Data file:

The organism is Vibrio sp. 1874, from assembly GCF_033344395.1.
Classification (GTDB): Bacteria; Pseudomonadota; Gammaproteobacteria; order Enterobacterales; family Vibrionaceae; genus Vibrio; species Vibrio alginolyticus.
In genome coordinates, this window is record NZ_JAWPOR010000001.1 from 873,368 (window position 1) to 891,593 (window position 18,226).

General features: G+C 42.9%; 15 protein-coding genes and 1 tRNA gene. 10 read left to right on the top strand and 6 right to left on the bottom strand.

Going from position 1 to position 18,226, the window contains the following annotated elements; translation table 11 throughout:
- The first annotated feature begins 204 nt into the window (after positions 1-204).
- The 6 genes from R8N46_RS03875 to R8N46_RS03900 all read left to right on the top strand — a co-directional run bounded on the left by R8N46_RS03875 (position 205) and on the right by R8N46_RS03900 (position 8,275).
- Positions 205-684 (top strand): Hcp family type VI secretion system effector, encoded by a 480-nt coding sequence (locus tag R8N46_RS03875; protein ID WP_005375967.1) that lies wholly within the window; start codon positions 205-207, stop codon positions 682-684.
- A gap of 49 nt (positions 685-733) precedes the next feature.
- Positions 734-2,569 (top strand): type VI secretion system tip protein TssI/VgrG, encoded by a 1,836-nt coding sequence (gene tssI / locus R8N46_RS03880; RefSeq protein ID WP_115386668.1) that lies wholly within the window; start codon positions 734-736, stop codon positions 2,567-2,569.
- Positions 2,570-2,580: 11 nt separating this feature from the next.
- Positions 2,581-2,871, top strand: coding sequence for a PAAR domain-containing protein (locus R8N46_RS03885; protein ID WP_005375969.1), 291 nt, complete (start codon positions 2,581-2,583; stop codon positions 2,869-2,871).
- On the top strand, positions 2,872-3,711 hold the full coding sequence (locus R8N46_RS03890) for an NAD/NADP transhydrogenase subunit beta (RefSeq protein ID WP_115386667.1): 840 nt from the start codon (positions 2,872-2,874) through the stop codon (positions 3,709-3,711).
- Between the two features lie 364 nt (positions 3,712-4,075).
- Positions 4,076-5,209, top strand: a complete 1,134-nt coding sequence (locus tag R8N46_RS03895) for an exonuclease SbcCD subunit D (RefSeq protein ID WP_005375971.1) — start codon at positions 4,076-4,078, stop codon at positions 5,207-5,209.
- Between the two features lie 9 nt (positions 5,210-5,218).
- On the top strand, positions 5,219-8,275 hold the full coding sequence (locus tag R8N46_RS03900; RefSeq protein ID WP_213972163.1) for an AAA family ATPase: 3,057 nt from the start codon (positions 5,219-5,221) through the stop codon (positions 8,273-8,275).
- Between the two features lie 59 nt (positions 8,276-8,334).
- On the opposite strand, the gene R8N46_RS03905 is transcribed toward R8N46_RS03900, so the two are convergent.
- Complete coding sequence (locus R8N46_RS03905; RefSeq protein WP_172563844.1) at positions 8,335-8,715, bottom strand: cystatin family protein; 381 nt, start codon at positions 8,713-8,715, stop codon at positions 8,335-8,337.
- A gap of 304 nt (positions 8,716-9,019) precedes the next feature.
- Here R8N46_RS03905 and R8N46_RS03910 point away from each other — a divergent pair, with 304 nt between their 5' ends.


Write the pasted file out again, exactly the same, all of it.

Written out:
The organism is Vibrio sp. 1874, from assembly GCF_033344395.1.
Classification (GTDB): Bacteria; Pseudomonadota; Gammaproteobacteria; order Enterobacterales; family Vibrionaceae; genus Vibrio; species Vibrio alginolyticus.
In genome coordinates, this window is record NZ_JAWPOR010000001.1 from 873,368 (window position 1) to 891,593 (window position 18,226).

General features: G+C 42.9%; 15 protein-coding genes and 1 tRNA gene. 10 read left to right on the top strand and 6 right to left on the bottom strand.

Going from position 1 to position 18,226, the window contains the following annotated elements; translation table 11 throughout:
- The first annotated feature begins 204 nt into the window (after positions 1-204).
- The 6 genes from R8N46_RS03875 to R8N46_RS03900 all read left to right on the top strand — a co-directional run bounded on the left by R8N46_RS03875 (position 205) and on the right by R8N46_RS03900 (position 8,275).
- Positions 205-684 (top strand): Hcp family type VI secretion system effector, encoded by a 480-nt coding sequence (locus tag R8N46_RS03875; protein ID WP_005375967.1) that lies wholly within the window; start codon positions 205-207, stop codon positions 682-684.
- A gap of 49 nt (positions 685-733) precedes the next feature.
- Positions 734-2,569 (top strand): type VI secretion system tip protein TssI/VgrG, encoded by a 1,836-nt coding sequence (gene tssI / locus R8N46_RS03880; RefSeq protein ID WP_115386668.1) that lies wholly within the window; start codon positions 734-736, stop codon positions 2,567-2,569.
- Positions 2,570-2,580: 11 nt separating this feature from the next.
- Positions 2,581-2,871, top strand: coding sequence for a PAAR domain-containing protein (locus R8N46_RS03885; protein ID WP_005375969.1), 291 nt, complete (start codon positions 2,581-2,583; stop codon positions 2,869-2,871).
- On the top strand, positions 2,872-3,711 hold the full coding sequence (locus R8N46_RS03890) for an NAD/NADP transhydrogenase subunit beta (RefSeq protein ID WP_115386667.1): 840 nt from the start codon (positions 2,872-2,874) through the stop codon (positions 3,709-3,711).
- Between the two features lie 364 nt (positions 3,712-4,075).
- Positions 4,076-5,209, top strand: a complete 1,134-nt coding sequence (locus tag R8N46_RS03895) for an exonuclease SbcCD subunit D (RefSeq protein ID WP_005375971.1) — start codon at positions 4,076-4,078, stop codon at positions 5,207-5,209.
- Between the two features lie 9 nt (positions 5,210-5,218).
- On the top strand, positions 5,219-8,275 hold the full coding sequence (locus tag R8N46_RS03900; RefSeq protein ID WP_213972163.1) for an AAA family ATPase: 3,057 nt from the start codon (positions 5,219-5,221) through the stop codon (positions 8,273-8,275).
- Between the two features lie 59 nt (positions 8,276-8,334).
- On the opposite strand, the gene R8N46_RS03905 is transcribed toward R8N46_RS03900, so the two are convergent.
- Complete coding sequence (locus R8N46_RS03905; RefSeq protein WP_172563844.1) at positions 8,335-8,715, bottom strand: cystatin family protein; 381 nt, start codon at positions 8,713-8,715, stop codon at positions 8,335-8,337.
- A gap of 304 nt (positions 8,716-9,019) precedes the next feature.
- Here R8N46_RS03905 and R8N46_RS03910 point away from each other — a divergent pair, with 304 nt between their 5' ends.